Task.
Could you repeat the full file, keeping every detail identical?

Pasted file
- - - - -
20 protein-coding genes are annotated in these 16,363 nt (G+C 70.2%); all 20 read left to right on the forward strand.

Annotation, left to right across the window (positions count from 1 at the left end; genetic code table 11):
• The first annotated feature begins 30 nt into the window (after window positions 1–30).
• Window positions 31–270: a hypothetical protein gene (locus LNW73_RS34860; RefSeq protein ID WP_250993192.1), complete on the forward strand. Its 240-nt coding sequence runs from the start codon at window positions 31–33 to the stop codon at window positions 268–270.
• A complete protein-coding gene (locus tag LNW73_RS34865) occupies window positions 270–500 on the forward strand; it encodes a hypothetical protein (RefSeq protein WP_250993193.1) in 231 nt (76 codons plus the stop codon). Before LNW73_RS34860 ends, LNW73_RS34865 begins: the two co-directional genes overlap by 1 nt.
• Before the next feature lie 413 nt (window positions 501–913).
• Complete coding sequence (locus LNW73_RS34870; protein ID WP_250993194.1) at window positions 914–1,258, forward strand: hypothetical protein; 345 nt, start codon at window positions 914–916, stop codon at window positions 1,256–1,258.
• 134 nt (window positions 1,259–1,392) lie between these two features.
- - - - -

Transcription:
20 protein-coding genes are annotated in these 16,363 nt (G+C 70.2%); all 20 read left to right on the forward strand.

Annotation, left to right across the window (positions count from 1 at the left end; genetic code table 11):
• The first annotated feature begins 30 nt into the window (after window positions 1–30).
• Window positions 31–270: a hypothetical protein gene (locus LNW73_RS34860; RefSeq protein ID WP_250993192.1), complete on the forward strand. Its 240-nt coding sequence runs from the start codon at window positions 31–33 to the stop codon at window positions 268–270.
• A complete protein-coding gene (locus tag LNW73_RS34865) occupies window positions 270–500 on the forward strand; it encodes a hypothetical protein (RefSeq protein WP_250993193.1) in 231 nt (76 codons plus the stop codon). Before LNW73_RS34860 ends, LNW73_RS34865 begins: the two co-directional genes overlap by 1 nt.
• Before the next feature lie 413 nt (window positions 501–913).
• Complete coding sequence (locus LNW73_RS34870; protein ID WP_250993194.1) at window positions 914–1,258, forward strand: hypothetical protein; 345 nt, start codon at window positions 914–916, stop codon at window positions 1,256–1,258.
• 134 nt (window positions 1,259–1,392) lie between these two features.